There was an exchange of words between my dad and the monster, the latter curious about what they called me and how old I was. I remember my dad telling him my name was Jennifer. When the monster spoke to me, however, that’s not the name he used.

“Hello, Jenny,” the monster rumbled in a deep and quiet voice. “Don’t be afraid.”

It was way too late for that. I’d hit afraid and run full throttle to terrified by that point. He continued to talk to me, but I refused to turn and look at him again. I was sobbing and well beyond consolation.

The monster haunted me for years after that. Literally, for since that day, he’s been with me. As a child, I would lie in my bed, straight as a board, afraid that he would grab a wayward limb should I be careless enough to let one dangle over the mattress. I knew he was there, camped out beneath me. I could hear him breathing. If I had to use the bathroom in the middle of the night, I would take a flying leap from my bed and land with a thump several feet toward the center of my room so that he couldn’t reach out and grab one of my ankles. The return trip was a little more difficult, but at least my bladder wasn’t full. He never got me. Not once.

On several occasions, I’d gather up enough courage to peek over the edge of my bed. Sometimes I couldn’t see him. Other times he’d be lying there in the space between the wall and the bedframe. Like I said, his size is noteworthy, and he didn’t fit beneath my twin bed all that well. He would look up at me, but he didn’t speak. In my young, child-sized heart, I just knew this beast meant to do me harm, and the thought of him frightened me for years.

That is until one night when a particularly nasty nightmare came to visit.

Fear overwhelmed me. I cried, tears streaming down my face to plaster long strands of hair to my cheeks. My heart was racing and I thrashed beneath the covers. The details of my night terrors were so clear and so real to me on that night that I was without doubt that they were real. I don’t recall any of them now. What I will never forget, however, is what chased those shadowy demons away.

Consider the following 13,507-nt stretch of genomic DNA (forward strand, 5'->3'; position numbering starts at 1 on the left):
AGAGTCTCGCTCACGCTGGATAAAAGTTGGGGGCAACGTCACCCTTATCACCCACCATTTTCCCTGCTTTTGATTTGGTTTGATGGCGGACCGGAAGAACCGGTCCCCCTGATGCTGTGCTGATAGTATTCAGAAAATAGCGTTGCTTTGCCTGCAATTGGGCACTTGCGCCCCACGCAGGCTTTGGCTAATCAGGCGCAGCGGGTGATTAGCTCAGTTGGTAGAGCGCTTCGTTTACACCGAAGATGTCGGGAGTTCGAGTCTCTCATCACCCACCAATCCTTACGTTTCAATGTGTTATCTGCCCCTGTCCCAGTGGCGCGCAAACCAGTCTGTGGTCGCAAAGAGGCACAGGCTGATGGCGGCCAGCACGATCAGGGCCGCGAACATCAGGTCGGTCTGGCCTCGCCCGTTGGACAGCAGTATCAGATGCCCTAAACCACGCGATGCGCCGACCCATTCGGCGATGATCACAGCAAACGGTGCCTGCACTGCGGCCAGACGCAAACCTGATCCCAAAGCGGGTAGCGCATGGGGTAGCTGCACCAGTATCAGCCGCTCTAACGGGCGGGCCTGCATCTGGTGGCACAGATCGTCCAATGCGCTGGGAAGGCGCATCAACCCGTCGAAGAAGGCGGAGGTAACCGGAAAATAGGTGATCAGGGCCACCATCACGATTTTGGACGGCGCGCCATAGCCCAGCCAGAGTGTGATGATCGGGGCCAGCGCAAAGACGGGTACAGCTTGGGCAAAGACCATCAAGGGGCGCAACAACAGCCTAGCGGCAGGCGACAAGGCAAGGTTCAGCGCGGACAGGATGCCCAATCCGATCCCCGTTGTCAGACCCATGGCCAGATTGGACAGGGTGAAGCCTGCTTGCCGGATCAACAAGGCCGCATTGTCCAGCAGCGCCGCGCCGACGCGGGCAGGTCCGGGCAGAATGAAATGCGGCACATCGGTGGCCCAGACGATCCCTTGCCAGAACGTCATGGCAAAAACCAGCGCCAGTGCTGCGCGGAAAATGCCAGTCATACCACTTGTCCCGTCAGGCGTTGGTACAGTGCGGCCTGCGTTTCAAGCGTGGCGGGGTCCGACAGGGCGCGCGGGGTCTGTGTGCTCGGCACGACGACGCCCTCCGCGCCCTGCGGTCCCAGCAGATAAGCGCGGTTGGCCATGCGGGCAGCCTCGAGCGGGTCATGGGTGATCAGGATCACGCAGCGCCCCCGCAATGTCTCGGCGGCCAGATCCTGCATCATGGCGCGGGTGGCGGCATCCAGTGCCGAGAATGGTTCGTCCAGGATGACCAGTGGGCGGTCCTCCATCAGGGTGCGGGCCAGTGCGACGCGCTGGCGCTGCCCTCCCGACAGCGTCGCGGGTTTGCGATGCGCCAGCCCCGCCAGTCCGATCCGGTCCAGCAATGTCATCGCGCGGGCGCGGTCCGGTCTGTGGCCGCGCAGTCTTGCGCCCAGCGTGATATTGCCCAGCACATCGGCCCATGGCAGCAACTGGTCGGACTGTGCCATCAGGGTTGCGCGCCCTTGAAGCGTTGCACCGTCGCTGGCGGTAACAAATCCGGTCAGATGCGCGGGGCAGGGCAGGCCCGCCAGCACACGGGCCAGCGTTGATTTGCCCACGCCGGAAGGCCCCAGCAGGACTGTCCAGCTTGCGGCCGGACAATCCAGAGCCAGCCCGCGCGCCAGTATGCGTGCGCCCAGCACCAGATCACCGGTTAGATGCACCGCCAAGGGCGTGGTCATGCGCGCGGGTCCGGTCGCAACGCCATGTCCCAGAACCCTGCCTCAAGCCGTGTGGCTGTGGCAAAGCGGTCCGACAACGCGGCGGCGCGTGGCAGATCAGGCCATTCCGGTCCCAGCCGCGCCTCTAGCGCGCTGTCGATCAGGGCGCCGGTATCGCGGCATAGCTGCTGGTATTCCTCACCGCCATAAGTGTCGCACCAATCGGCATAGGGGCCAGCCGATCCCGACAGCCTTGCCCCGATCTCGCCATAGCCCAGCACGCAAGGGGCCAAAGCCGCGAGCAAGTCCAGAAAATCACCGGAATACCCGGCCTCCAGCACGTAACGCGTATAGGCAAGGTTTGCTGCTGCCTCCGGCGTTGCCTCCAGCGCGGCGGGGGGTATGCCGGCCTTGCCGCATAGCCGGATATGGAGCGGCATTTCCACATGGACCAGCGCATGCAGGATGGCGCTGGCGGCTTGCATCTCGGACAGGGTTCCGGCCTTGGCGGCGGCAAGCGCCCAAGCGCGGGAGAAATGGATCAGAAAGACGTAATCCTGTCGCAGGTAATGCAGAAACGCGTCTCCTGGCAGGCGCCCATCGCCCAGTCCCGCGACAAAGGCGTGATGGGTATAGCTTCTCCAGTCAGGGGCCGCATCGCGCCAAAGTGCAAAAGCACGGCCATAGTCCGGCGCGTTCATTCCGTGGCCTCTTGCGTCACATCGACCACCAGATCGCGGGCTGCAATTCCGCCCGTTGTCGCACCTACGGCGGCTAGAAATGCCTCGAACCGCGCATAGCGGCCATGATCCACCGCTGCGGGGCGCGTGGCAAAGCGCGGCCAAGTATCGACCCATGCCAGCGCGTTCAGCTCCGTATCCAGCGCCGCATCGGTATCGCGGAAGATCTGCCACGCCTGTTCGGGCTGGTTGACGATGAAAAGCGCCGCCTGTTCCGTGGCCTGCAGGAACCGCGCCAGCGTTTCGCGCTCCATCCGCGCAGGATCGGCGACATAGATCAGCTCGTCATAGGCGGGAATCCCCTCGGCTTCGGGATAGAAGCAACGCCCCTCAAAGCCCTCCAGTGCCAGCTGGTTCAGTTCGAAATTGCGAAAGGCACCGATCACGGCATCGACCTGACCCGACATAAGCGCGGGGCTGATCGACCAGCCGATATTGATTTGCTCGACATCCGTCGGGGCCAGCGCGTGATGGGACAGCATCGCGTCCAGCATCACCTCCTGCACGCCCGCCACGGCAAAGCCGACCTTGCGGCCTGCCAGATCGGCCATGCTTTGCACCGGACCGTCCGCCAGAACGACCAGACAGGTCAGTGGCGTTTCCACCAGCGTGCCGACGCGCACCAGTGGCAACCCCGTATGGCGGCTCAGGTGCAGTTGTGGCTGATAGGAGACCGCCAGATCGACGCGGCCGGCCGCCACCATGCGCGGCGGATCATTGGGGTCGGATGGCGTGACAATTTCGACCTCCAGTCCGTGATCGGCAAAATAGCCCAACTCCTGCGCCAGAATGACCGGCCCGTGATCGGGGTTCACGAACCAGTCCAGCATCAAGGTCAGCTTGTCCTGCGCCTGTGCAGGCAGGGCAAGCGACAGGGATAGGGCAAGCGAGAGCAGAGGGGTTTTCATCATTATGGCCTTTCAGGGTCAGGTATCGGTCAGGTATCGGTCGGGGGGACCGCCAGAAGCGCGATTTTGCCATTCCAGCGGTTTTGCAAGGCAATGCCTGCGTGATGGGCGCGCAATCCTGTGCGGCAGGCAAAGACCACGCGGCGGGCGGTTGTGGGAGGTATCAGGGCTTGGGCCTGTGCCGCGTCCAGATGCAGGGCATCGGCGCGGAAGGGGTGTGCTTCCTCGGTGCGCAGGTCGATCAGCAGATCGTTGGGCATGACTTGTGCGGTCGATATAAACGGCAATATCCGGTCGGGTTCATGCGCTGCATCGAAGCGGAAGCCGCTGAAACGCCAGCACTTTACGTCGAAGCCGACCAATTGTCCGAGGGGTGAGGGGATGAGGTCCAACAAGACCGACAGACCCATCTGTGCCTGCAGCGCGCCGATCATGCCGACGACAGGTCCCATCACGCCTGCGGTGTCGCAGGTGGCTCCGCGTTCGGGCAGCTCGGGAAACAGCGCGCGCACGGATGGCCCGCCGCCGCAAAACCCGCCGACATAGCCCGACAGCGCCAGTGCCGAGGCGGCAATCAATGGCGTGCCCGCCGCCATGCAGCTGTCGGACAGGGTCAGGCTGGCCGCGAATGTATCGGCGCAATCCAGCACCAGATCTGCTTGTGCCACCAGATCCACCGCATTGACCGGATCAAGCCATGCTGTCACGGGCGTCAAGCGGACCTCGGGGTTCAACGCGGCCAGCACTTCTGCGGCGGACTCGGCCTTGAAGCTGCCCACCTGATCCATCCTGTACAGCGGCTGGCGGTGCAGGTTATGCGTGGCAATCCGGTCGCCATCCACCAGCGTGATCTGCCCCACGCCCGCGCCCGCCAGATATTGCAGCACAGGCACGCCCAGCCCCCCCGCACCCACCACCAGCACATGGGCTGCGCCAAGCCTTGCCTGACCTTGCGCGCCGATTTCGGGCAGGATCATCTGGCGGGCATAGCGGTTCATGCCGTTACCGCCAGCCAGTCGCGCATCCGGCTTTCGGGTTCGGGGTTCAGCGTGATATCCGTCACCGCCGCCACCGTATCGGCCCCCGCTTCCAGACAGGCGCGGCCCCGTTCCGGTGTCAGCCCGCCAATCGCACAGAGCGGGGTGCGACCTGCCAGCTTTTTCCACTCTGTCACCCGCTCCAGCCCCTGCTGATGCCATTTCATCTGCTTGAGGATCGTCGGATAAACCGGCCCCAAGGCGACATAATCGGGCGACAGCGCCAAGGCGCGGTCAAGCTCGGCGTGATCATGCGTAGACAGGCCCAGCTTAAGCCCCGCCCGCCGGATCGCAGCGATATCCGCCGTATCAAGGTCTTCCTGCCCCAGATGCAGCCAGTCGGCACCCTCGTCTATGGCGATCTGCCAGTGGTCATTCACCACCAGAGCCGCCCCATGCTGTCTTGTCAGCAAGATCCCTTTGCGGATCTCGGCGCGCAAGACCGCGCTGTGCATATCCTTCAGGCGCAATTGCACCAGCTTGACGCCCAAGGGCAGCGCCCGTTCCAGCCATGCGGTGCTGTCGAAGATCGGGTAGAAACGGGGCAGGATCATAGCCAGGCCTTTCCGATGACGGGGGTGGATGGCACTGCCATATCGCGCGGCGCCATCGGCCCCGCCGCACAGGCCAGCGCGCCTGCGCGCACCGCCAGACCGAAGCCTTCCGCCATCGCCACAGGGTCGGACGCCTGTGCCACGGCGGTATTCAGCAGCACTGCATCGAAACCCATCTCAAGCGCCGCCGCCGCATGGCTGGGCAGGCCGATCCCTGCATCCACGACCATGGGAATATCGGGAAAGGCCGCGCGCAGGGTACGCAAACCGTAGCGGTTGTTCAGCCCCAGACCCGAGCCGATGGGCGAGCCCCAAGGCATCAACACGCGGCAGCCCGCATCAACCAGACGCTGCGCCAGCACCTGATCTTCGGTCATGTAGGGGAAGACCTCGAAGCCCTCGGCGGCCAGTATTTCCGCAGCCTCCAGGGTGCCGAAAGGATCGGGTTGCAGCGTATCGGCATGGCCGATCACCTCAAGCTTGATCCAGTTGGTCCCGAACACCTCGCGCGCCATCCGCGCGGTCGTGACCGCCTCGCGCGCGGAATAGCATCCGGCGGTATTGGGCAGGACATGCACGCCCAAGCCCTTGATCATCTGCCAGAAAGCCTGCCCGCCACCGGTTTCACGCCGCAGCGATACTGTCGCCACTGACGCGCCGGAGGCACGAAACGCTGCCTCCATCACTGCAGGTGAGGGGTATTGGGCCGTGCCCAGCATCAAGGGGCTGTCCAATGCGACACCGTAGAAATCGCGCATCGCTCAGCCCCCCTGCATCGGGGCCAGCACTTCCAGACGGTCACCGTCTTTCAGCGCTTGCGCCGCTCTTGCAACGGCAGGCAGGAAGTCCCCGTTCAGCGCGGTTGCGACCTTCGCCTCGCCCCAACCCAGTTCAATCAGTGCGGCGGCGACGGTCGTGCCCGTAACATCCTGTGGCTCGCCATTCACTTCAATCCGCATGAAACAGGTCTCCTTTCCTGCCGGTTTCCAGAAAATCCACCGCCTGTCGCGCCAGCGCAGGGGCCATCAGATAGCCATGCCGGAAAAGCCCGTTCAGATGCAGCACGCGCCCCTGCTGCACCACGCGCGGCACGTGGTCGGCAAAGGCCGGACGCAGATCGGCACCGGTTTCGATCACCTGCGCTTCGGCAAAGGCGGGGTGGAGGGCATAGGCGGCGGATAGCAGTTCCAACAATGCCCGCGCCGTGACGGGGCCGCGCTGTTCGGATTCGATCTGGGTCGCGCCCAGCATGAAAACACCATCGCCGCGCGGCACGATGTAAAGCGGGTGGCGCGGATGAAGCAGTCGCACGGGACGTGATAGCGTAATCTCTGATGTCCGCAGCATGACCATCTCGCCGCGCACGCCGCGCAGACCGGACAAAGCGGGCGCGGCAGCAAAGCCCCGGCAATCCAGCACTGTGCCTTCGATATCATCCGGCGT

The monster under my bed.

You may know him as Frankenstein. That’s not entirely accurate. Anyone who’s read Mary Shelley’s book will tell you that he’s not Frankenstein, but Frankenstein’s monster. That name is not one he’s terribly fond of, though. Early on in our relationship he asked me to call him Eli. I think it suits him quite nicely. Besides, he’s my monster now.

It took me a long time to realize, years in fact, that Eli wasn’t there to scare me, and he certainly wasn’t there to do me harm. Quite the opposite, really. He was there to keep the bad stuff away, kind of like a dreamcatcher—if dreamcatchers were almost seven feet tall and grumbly with green skin and bolts keeping their heads on. It was his job to filter out as much of the scary, as much of the unpleasant as he could, and to soothe me when any of it got past him.

He explained to me that almost everyone has a monster that lives under their bed. Those who don’t just haven’t come across the right monster yet. That day in California, that day Eli spotted me waiting in line at Universal Studios, that was the day he knew he’d found his person. He’d meant what he’d said. He didn’t want me to be afraid.

I reached out and touched his arm. Eli blinked at me and gave me a closed-mouth smile.

“Feel better now?” I asked.

He nodded his large head. “I do.” I reached up and wrapped my arms around his broad and uneven shoulders. I felt him pat me on the back with one of his large hands.

“Thanks for keeping me safe, Eli,” I told him.

I heard him sniff. He’s always been the sentimental kind.

He pulled away from my hug and gave me a wink as he climbed back to the dark den below my mattress. Just like on many other occasions, I thought to offer him the couch before I stopped myself. He’d just tell me no. After all, where do monsters belong if not under the bed?